| 1:26 am on Oct 17, 2011 (gmt 0)|
I suspect 1,2 and 6 are already extremely competitive fields full of experts.
3 and 4, yawn.
5 - depends on what you mean by history. Pick a topic, an even, or a person once a week and make them come alive on the web. Seems like opportunity there.
But as a secondary point, you're goal is awfully vague, and doesn't have much point.
You really should have something like 'I am a history freak, how can I build a community'?
| 3:29 am on Oct 17, 2011 (gmt 0)|
|I want to build a website with a small but loyal community around it. |
I'm not saying that to be nasty. I think you've left out a key piece of information. What's your objective? To have a small pool of avid followers? To make money? To become a recognized "name"? Why do you want to build a website?
:: drifting off to Foo forum to post vaguely related thread ::
| 7:29 am on Oct 17, 2011 (gmt 0)|
@Wheel and @Lucy24
I want to build community around quality content and expect that community to contribute content in discussions. Yes of course I want to make money out of it. But I want to do some quality work.
Actually I recently got pandalized and my adsense account was disabled. So now I am thinking about building a website that has a regular following on which I can build upon. Also a website that can attract good advertisers from buysellads.com or other similar advertisement options.
I want to do something awesome! that earns the website respect and trust over the time
| 9:32 am on Oct 17, 2011 (gmt 0)|
For "community" you need to achieve a critical mass of followers. That isn't easy, I have seen plenty of specialist sites fade away because nobody bothered to visit.
You really need to start with something with which you have a real world involvement. Talk to people, mention the site, put advertising flyers out at local and regional organisations and build from there.
| 9:40 am on Oct 17, 2011 (gmt 0)|
how about making a community based on interest not on expertise. If I could provide a good platform with better quality controls on what people post, then I expect that this will create a strong community with a sense of self reliance and genuine interest in the topic.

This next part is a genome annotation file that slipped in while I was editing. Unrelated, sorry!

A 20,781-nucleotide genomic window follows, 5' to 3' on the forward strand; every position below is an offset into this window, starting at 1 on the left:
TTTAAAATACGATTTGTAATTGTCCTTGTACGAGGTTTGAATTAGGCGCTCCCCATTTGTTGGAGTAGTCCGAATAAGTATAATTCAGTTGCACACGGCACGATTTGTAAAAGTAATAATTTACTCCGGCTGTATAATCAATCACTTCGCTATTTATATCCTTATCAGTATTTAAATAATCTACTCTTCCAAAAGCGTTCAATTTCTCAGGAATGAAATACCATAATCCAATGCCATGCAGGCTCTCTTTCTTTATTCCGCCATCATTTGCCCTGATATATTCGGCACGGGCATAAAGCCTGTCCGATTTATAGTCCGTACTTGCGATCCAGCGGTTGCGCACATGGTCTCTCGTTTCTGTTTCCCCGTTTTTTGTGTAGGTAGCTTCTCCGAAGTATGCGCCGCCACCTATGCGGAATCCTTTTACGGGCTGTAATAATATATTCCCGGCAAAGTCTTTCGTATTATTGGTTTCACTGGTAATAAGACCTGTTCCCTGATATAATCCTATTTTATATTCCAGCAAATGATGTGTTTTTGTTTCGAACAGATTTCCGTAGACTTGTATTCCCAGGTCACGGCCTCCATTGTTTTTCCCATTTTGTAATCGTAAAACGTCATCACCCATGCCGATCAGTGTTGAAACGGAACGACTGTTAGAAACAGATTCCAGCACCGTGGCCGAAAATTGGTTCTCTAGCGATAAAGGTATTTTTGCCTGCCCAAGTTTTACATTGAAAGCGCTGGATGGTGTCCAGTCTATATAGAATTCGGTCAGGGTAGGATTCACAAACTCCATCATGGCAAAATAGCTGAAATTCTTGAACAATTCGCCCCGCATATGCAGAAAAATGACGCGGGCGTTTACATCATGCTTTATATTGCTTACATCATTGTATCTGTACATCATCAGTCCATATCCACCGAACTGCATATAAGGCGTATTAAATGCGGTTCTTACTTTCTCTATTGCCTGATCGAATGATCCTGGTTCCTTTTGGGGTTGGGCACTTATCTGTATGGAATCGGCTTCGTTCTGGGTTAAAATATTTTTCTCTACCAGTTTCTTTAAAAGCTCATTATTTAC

Also I want to keep the community on some social networking site instead of my own servers. I fear that I may not be able to handle forum software, they are such memory hogs (from what I have heard).
| 12:58 pm on Oct 17, 2011 (gmt 0)|
|I want to build community around quality content and expect that community to contribute content in discussions. Yes of course I want to make money out of it. But I want to do some quality work. |
I think what a few of us are saying is that you should already know what topic, because it's a topic you know about or are passionate about. The topic should be obvious to you. Then people can advise how to grow it or monetize it.
In terms of using the community idea to build traffic, I expect that's a huge hurdle. Forums have always been extremely tough to build - far more fail than succeed, and it's a two year timespan of hard work before you have anything remotely stable. And with all the social media platforms, I'd be very apprehensive about building something that requires community input.
I might consider a blog if I was expert on something, because then it's not quite as dependent on others, and there's more control.
| 1:09 pm on Oct 17, 2011 (gmt 0)|
@wheel I know what I am passionate about but I also need to consider where I can get the most out of my efforts.
I agree with you on forum issue. I don't want to host it on my server. I am thinking about building a blog and then build a community around it using facebook and other social tools.